• 12. Cancer PainMarket OpportunityThe cancer pain ddRNAi product may be used in up to 65% of cancer patients receiving invasive paintherapy, and significant potential exists to expand into the larger cancer pain patient population. Patient Population Potentially Treated with ddRNAi Technology for Cancer Pain 80 Cancer Pain Patients (Thousands) Number of Refractory Terminal 70 60 50 40 30 20 10 0 ddRNAi Product Other Invasive ProductsSource: Results of nine KOL interviews conducted by Campbell Alliance in July and August 2011; Campbell Alliance analysis. Benitec Ltd 12 www.benitec.com
  • 13. ddRNAi Neuropathic Pain TargetBenitec has identified PKCγ as a unique target to address the unmet need in cancer pain. PKCγ has beenshown to play a major role in the transmission of neuropathic pain. PKCγ in Pain Transmission  The PKC superfamily consists of a set of enzymes that phosphorylate serine and threonine amino acids. The PKC enzymes are involved in cellular processes ranging from proliferation to memory.  PKCγ is a member of the PKC superfamily found mostly in the brain and spinal cord. PKCγ has PKCγ Localization been implicated in the transmission of neuropathic pain. Brain  Activation of PKCγ in the spinal cord is involved in persistent pain states, especially in neuropathic pain after nerve injury. Spinal Cord  The restricted spinal cord location of the PKCγ-containing interneurons allows a selective inhibitor to inhibit nerve injury-induced neuropathic pain without the side effects of nonselective PKC inhibitors.  Additional gene targets can be incorporated into the DNA construct to allow for more robust pain inhibition. – Additional identified targets include D-Amino acid oxidase (DAO) and nerve growth factors.Sources: Zou W et al., Intrathecal Lentiviral-Mediated RNA Interference Targeting PKCγ Attenuates Chronic Constriction Injury–Induced Neuropathic Pain in Rats. Human Gene Therapy. 22:465–475 (April2011). Mellor H and Parker PJ, The extended protein kinase C superfamily. Biochem J. 1998 Jun 1;332 ( Pt 2):281-92. http://www.nlm.nih.gov/medlineplus/ency/imagepages/19621.htm Benitec Ltd 13 www.benitec.com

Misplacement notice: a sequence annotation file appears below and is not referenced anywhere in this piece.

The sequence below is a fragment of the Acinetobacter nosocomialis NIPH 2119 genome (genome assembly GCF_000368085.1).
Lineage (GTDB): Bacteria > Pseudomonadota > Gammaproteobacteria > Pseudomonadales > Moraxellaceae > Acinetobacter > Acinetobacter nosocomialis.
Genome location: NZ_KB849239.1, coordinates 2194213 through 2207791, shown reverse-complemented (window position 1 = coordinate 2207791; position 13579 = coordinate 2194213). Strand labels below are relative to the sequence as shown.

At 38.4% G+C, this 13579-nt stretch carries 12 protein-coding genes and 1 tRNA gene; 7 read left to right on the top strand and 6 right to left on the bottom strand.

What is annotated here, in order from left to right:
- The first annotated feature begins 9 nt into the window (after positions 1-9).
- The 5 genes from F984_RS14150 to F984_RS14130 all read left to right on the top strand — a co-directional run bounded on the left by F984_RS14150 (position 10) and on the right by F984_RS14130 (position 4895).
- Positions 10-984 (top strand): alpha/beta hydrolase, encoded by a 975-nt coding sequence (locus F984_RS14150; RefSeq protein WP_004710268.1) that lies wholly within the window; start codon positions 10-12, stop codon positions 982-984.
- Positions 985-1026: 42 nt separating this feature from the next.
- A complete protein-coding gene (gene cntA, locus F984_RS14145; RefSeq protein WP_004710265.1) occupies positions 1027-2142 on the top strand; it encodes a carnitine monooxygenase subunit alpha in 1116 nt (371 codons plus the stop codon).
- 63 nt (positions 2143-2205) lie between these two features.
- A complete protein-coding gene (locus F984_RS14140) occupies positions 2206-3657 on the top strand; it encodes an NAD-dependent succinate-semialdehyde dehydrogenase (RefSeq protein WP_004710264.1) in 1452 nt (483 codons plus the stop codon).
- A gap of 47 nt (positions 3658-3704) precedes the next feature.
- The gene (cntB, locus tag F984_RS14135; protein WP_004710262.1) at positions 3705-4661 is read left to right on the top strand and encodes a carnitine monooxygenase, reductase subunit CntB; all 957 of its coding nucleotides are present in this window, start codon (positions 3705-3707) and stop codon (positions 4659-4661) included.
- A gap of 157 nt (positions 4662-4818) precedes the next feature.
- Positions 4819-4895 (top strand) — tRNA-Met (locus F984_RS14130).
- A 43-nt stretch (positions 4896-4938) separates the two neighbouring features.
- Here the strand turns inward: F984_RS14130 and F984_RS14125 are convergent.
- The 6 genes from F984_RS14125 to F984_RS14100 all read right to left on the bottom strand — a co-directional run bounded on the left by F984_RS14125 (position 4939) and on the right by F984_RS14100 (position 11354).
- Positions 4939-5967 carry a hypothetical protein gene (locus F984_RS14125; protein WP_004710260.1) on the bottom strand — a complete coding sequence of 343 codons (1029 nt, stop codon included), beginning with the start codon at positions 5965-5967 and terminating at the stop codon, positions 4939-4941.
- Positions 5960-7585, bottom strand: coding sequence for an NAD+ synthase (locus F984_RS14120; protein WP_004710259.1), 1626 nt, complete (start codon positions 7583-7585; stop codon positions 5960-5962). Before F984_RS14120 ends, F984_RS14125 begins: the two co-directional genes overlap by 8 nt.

• 14. Key Opinion Leader Validation of theNeuropathic Pain TargetKOLs reacted favorably to the mechanism of action because of the strong connection between PKCγ andneuropathic pain. PKCγ Target for Silencing  There was a very positive reception of PKCγ as a target for the treatment of pain. “Noting the mechanism of neuropathic pain and the cascade of evidence associated with the activation of kinases, this  KOLs familiar with the role of PKCγ in neuropathic pain product seems to be good, especially in neuropathic pain expressed strong optimism regarding the potential to but also in opioid tolerance.” alleviate neuropathic pain by silencing PKCγ —Palliative Care Specialist expression.  It was noted that PKCγ makes a lot of sense for preventing allodynia, defined as pain due to a stimulus which does not normally provoke pain, which is a common problem in patients with sever cancer pain. “The type of cancer pain with nerve compression is the hardest to treat, I would guess PKCγ would be  KOLs also saw potential for the target to help with better…PKCγ is involved in the development of allodynia, opioid tolerance due to the relevant biochemical so blocking it makes sense” cascade being similar to that of neuropathic pain. —KOL in Pain ResearchSource: Results of nine KOL interviews conducted by Campbell Alliance in July and August 2011. Benitec Ltd 14 www.benitec.com